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Mavericks: aint’cha sick of them?

Catherine Slessor
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Catherine Slessor reflects on Mavericks: Breaking the Mould of British Architecture, a new exhibition at the Royal Academy running until 20 April

I wonder if the RIBA could bring out an app that reboots my spell check programme. Because for years it’s kept doggedly insisting that ‘Zaha’ Hadid is actually ‘Haha’ Hadid. You’d think by now it would know better. Anyway, last week Zaha had the last laugh when she was garlanded with the Royal Gold Medal, architecture’s zenithal accolade, amid an orgiastic celebrathon of lectures, dinners and photo-ops.

Sifting through the torrents of Zaha encomia, certain epithets kept popping up. As an architect consistently challenging orthodoxy and as an Arab woman impinging on a cultural terrain that is overwhelmingly male and pale, Hadid is frequently described as a ‘maverick’. So it is perhaps inevitable that she has been chosen to feature in a new show at London’s Royal Academy cantering through 400 years of British architectural maverickdom.

She is joined by an assortment of strange bedfellows that includes John Soane, Charles Rennie Mackintosh, James Stirling and FAT (what a duvet party that would be), all yoked together under the rubric of colourful, misunderstood outliers pushing boundaries and sticking two fingers up to the establishment.

On paper it’s an attractive conceit, guaranteed to appeal to the RA’s constituency of gallery-goers who think it slightly daring to buy a Tracey Emin mug in the gift shop. But, as the legendary Jean Rook, self-styled ‘First Lady of Fleet Street’ and the original model for Private Eye’s Glenda Slagg, might have opined: ‘Mavericks. Aint’cha sick to death of them?’

We hear a lot about mavericks and it doesn’t stop with Zaha. Of how clever they are and how crucial they are to the trajectory of culture generally and architecture in particular, dragging the dull, common herd into sunny uplands and pastures new. Always defying received wisdom and thinking ex-buxis, they supply the impetus to human progress. We’d still be living in caves picking mammoth gristle out of our teeth if it weren’t for Leonardo da Vinci, Charles Darwin and Steve Jobs.

The idea of the maverick has become a tedious cliché

Clearly, what unites the RA’s strange bedfellows is that they had a vision of how architecture might be seized by the scruff of the neck and radically reconceptualised for their respective eras. But latterly, the idea of the maverick has become a tedious cliché. There are maverick detectives, maverick pop stars, maverick businessmen, maverick florists, maverick footballers, maverick chefs and now maverick architects.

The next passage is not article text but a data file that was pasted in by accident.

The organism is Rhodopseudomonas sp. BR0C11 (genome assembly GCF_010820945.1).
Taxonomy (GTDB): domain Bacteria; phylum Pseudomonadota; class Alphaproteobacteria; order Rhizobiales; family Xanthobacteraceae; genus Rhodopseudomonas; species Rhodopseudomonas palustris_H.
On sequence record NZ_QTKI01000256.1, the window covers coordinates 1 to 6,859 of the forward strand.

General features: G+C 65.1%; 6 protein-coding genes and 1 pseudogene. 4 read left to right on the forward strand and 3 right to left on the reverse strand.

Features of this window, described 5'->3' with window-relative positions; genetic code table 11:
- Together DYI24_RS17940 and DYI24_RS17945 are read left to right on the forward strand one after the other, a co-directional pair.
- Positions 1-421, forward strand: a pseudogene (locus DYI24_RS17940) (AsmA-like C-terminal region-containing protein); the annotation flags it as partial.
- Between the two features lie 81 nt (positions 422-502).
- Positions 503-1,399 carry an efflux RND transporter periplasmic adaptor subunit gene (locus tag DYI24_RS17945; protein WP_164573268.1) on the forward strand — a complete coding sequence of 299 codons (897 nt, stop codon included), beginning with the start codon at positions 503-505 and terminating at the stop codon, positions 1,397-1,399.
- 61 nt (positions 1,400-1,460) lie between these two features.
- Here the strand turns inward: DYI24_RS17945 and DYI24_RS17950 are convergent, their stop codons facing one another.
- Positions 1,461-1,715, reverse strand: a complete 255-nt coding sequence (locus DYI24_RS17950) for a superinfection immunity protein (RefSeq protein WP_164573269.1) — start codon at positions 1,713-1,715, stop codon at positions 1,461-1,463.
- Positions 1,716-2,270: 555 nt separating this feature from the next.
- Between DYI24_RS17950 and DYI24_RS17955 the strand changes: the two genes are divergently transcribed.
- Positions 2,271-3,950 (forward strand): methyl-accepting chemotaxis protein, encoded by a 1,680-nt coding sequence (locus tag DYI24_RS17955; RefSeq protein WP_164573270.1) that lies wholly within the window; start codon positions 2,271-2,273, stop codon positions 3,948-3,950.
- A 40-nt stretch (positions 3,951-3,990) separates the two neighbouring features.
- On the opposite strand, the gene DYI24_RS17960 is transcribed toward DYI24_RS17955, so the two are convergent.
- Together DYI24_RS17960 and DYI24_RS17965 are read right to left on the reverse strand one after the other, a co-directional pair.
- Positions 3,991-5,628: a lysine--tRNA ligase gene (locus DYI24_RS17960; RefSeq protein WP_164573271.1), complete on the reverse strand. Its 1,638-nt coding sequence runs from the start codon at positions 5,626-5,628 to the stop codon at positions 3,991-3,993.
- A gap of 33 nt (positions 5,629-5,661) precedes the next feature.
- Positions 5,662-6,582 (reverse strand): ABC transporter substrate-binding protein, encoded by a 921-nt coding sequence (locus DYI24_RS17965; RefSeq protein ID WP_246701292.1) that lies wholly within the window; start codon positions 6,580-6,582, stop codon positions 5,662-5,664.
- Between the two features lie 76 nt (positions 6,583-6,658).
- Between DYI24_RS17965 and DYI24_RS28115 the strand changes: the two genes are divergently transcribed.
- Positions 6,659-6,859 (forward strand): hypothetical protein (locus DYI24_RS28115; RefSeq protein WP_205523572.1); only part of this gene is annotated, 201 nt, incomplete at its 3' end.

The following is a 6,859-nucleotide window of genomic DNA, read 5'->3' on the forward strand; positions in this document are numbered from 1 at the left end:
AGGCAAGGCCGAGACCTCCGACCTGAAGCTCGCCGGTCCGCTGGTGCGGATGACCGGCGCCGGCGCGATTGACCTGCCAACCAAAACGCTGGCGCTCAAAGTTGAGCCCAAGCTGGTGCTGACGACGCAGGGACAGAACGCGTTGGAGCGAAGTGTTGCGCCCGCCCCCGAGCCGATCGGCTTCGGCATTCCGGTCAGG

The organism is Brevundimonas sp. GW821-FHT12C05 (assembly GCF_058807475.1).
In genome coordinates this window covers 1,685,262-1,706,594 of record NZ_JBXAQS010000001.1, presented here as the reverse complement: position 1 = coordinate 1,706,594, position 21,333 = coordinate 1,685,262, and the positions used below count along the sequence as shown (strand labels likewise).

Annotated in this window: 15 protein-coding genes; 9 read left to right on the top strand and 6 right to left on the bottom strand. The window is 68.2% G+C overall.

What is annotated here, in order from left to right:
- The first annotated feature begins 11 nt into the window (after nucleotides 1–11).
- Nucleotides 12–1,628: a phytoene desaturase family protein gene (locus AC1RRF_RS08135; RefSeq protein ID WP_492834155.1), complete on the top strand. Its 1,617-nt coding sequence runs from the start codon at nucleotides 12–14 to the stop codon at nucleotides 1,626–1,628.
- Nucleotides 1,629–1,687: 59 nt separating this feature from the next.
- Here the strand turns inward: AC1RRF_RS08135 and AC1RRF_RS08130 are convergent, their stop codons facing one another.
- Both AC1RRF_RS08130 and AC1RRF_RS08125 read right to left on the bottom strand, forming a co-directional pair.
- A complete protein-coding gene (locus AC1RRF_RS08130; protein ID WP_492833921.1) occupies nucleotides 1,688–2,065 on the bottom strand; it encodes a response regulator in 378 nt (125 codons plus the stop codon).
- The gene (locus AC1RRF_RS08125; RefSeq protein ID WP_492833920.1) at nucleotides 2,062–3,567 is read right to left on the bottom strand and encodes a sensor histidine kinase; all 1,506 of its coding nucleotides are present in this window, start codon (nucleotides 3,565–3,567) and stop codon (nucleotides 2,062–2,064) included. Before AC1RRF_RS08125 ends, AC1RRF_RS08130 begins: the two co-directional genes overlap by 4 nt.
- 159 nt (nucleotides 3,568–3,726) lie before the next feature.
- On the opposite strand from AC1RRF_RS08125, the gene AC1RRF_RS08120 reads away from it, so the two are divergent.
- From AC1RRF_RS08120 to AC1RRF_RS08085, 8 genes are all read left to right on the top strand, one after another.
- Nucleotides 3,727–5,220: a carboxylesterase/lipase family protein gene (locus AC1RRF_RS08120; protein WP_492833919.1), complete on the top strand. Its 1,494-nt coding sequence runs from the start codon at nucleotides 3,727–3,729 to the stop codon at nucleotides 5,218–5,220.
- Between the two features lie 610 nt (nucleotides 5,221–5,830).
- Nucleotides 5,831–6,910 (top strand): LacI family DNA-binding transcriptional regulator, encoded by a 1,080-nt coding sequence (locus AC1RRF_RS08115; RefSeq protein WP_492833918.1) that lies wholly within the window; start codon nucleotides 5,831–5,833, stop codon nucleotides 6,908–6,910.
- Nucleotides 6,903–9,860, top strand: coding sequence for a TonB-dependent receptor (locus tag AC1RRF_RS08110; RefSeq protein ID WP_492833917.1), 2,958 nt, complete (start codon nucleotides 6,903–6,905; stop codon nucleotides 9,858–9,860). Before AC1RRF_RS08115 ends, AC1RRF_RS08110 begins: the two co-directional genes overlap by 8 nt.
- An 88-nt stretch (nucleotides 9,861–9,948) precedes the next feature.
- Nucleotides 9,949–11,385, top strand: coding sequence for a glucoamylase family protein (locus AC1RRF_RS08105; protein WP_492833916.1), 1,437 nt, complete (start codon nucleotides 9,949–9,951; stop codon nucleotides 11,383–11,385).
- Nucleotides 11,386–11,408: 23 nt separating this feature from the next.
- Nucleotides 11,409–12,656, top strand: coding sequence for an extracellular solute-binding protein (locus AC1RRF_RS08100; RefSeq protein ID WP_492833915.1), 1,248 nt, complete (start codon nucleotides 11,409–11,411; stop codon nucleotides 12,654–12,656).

By definition, mavericks are the exception rather than the rule, the elusive seam of rare metals in the cavernous mineshaft of architecture. But their influence is disproportionately prodigious, be it on clients, the public, or your run-of-the-mill guy or girl in their one-person practice, impotently fantasising about being Jim or Zaha.

Architecture also needs the run-of-the-mill, the doughty, dependable chorus backing up the expressive but temperamental soprano. It’s worth recalling that private sector architectural practice, a necessary condition for incubating maverickdom, was not always so omniscient. In the 1950s, around three-quarters of British architects were employed in the public sector, diligently churning out housing, libraries, hospitals, schools, swimming pools and infrastructure. Back then, architecture was a seen as a genuinely social and socially improving art, practised by a largely unsung body of anonymous professionals, who, though they might have quietly perved Corb’s Oeuvres Complètes of an evening, were at their desks at nine on the dot, day in, day out, slogging for the greater good.

Architecture isn’t a disposable art form. We have to live with it. It shapes our existence and manifests wider social, political and cultural ambitions. Mavericks might still get all the attention, but in the face of the current challenges faced by the profession and the society it supposedly serves, there is also a need to recognise and rediscover a better kind of ordinary.

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